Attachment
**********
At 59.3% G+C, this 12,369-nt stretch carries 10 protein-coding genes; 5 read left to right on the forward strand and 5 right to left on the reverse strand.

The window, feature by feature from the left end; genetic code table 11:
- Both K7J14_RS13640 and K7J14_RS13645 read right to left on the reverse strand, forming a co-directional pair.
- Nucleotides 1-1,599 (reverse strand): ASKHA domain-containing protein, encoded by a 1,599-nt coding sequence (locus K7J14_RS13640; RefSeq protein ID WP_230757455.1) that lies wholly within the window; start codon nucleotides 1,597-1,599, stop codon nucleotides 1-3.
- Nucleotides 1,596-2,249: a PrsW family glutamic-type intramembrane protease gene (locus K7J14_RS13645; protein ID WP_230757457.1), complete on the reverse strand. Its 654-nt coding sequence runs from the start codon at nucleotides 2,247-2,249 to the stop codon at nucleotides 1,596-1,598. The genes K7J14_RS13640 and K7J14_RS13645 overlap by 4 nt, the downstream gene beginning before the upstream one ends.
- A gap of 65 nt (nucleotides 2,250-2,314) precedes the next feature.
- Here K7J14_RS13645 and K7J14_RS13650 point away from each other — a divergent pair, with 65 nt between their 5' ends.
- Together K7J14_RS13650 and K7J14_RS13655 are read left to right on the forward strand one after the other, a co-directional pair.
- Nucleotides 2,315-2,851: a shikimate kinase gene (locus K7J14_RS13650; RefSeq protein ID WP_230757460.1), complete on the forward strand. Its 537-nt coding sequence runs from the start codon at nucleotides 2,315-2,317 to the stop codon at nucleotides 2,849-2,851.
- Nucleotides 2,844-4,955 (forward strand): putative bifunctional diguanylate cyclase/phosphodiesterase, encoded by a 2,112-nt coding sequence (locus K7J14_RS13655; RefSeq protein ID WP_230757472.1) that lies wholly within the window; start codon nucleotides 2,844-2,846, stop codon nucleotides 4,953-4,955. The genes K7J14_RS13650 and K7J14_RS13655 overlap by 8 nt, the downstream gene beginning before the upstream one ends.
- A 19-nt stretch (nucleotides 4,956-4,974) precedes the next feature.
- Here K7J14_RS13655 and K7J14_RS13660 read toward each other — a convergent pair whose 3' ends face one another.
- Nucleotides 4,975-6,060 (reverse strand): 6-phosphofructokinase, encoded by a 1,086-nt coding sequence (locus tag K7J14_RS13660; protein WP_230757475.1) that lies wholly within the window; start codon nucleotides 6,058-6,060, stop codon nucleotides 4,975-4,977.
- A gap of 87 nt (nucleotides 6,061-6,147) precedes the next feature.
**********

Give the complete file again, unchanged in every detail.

At 59.3% G+C, this 12,369-nt stretch carries 10 protein-coding genes; 5 read left to right on the forward strand and 5 right to left on the reverse strand.

The window, feature by feature from the left end; genetic code table 11:
- Both K7J14_RS13640 and K7J14_RS13645 read right to left on the reverse strand, forming a co-directional pair.
- Nucleotides 1-1,599 (reverse strand): ASKHA domain-containing protein, encoded by a 1,599-nt coding sequence (locus K7J14_RS13640; RefSeq protein ID WP_230757455.1) that lies wholly within the window; start codon nucleotides 1,597-1,599, stop codon nucleotides 1-3.
- Nucleotides 1,596-2,249: a PrsW family glutamic-type intramembrane protease gene (locus K7J14_RS13645; protein ID WP_230757457.1), complete on the reverse strand. Its 654-nt coding sequence runs from the start codon at nucleotides 2,247-2,249 to the stop codon at nucleotides 1,596-1,598. The genes K7J14_RS13640 and K7J14_RS13645 overlap by 4 nt, the downstream gene beginning before the upstream one ends.
- A gap of 65 nt (nucleotides 2,250-2,314) precedes the next feature.
- Here K7J14_RS13645 and K7J14_RS13650 point away from each other — a divergent pair, with 65 nt between their 5' ends.
- Together K7J14_RS13650 and K7J14_RS13655 are read left to right on the forward strand one after the other, a co-directional pair.
- Nucleotides 2,315-2,851: a shikimate kinase gene (locus K7J14_RS13650; RefSeq protein ID WP_230757460.1), complete on the forward strand. Its 537-nt coding sequence runs from the start codon at nucleotides 2,315-2,317 to the stop codon at nucleotides 2,849-2,851.
- Nucleotides 2,844-4,955 (forward strand): putative bifunctional diguanylate cyclase/phosphodiesterase, encoded by a 2,112-nt coding sequence (locus K7J14_RS13655; RefSeq protein ID WP_230757472.1) that lies wholly within the window; start codon nucleotides 2,844-2,846, stop codon nucleotides 4,953-4,955. The genes K7J14_RS13650 and K7J14_RS13655 overlap by 8 nt, the downstream gene beginning before the upstream one ends.
- A 19-nt stretch (nucleotides 4,956-4,974) precedes the next feature.
- Here K7J14_RS13655 and K7J14_RS13660 read toward each other — a convergent pair whose 3' ends face one another.
- Nucleotides 4,975-6,060 (reverse strand): 6-phosphofructokinase, encoded by a 1,086-nt coding sequence (locus tag K7J14_RS13660; protein WP_230757475.1) that lies wholly within the window; start codon nucleotides 6,058-6,060, stop codon nucleotides 4,975-4,977.
- A gap of 87 nt (nucleotides 6,061-6,147) precedes the next feature.